The Columbia Journalism Review posted an online report a couple of months back called The FOIA Fight. The essay describes the importance of the Freedom of Information Act (FOIA) to newspapers, and how information that was once available under FOIA is becoming harder to attain since September 11th. One source of increased limits under the Act is probably the result of a memo issued by John Ashcroft in October that rephrased federal government FOIA policies. States appear to be following the federal example in seeking greater secrecy. Journalists at a March conference in Philadelphia reported that more and more FOIA requests are being refused, and that a number of the refusals involved subjects which they wouldn't expect to be denied, even with heightened concerns regarding terrorism.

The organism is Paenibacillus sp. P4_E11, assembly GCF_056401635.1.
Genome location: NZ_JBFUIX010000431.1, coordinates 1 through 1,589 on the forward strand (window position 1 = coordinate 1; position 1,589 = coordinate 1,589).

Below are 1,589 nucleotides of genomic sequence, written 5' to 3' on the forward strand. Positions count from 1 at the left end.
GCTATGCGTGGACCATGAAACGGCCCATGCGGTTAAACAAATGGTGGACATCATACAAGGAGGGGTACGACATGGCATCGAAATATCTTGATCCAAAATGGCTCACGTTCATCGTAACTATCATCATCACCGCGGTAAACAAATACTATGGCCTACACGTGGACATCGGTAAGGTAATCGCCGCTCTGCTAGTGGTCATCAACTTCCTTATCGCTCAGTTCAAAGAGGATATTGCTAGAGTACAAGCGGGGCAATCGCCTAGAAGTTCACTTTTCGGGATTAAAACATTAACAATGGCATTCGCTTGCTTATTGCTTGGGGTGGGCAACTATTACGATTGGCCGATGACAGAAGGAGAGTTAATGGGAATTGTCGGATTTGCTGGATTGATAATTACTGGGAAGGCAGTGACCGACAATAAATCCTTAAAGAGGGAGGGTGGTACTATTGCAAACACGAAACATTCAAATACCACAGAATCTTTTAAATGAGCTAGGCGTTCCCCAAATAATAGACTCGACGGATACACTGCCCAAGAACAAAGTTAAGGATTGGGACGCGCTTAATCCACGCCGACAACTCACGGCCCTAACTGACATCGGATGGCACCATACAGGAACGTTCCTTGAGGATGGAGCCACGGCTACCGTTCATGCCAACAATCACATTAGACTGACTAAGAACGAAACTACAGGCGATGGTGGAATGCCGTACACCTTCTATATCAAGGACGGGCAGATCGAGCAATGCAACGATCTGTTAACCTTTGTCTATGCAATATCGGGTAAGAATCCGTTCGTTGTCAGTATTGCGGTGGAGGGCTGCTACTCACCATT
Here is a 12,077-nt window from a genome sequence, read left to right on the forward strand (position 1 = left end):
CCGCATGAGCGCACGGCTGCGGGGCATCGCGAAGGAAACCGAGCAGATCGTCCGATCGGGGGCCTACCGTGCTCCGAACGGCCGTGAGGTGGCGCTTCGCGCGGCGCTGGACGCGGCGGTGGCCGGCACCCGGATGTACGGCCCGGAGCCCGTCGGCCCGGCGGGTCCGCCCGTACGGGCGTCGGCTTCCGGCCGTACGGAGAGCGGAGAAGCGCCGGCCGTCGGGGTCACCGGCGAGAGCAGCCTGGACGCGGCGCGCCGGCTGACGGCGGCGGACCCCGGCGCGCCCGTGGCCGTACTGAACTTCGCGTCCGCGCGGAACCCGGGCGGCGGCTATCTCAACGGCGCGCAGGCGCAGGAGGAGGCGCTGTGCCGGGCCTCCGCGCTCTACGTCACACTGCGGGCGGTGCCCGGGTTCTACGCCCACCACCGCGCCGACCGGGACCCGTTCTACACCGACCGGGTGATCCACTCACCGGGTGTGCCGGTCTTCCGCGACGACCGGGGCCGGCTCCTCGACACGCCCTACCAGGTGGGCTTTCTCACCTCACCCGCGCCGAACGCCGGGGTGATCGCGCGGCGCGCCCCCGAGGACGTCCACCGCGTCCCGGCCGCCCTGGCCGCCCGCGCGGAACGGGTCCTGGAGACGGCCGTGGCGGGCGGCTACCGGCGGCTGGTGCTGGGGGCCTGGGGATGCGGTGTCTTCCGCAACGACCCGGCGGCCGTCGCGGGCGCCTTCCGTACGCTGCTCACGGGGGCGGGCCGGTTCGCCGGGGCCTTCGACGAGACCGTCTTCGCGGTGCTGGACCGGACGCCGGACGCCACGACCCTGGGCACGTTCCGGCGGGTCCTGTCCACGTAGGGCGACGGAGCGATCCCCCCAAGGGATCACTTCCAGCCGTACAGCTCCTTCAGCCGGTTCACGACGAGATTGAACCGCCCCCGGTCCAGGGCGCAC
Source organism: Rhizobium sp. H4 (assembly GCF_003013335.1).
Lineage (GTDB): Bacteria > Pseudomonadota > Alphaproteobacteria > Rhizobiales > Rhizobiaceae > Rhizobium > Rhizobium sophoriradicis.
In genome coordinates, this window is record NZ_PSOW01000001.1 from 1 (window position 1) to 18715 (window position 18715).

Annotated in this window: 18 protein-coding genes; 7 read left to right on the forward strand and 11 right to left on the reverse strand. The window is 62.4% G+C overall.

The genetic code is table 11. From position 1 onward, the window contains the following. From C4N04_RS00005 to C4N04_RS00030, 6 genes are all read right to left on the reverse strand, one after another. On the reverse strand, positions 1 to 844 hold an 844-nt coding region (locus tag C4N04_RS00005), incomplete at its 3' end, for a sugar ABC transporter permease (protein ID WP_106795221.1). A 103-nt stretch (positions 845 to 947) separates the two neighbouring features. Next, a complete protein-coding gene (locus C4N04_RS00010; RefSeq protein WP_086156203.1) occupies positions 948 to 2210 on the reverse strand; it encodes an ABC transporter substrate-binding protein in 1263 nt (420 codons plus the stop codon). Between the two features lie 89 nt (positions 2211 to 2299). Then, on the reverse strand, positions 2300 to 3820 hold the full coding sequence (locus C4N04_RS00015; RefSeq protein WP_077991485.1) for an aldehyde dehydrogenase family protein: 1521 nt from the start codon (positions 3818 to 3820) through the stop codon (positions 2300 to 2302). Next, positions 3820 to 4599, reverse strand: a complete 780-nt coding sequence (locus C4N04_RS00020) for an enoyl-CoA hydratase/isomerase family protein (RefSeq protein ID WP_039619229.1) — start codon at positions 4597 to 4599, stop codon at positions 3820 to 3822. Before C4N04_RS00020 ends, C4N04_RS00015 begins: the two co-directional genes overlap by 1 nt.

In Florida, the papers joined together to take a stand on a day nicknamed "Sunshine Sunday." Twenty-five Florida newspapers published editorials on the topic that day, and ran a number of additional stories on the subject. Taking it even one step further, the Orlando Sentinel also placed a small sun logo at the top of each story that benefited from use of the FOIA. It would be great if newspapers from other states would consider something similar.